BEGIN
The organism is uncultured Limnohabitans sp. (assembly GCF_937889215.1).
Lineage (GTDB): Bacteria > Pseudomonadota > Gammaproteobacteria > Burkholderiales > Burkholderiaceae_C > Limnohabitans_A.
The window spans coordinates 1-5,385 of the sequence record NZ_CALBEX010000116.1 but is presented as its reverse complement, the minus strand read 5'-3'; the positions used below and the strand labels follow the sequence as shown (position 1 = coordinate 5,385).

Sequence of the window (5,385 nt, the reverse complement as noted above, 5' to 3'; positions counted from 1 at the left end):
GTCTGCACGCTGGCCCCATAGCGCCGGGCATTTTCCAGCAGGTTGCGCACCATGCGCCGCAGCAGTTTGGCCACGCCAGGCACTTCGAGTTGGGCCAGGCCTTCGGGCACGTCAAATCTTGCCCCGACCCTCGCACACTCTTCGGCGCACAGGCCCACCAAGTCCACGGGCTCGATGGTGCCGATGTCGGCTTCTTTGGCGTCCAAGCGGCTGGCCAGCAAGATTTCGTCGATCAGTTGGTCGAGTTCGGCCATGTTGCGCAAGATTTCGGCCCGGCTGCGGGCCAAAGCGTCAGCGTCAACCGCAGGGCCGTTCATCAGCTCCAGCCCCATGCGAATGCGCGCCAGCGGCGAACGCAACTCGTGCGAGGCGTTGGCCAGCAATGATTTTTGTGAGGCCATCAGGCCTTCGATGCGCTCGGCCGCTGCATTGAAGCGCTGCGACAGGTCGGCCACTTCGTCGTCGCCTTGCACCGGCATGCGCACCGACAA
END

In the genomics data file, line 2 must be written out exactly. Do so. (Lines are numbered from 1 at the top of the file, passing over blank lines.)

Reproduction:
Lineage (GTDB): Bacteria > Pseudomonadota > Gammaproteobacteria > Burkholderiales > Burkholderiaceae_C > Limnohabitans_A.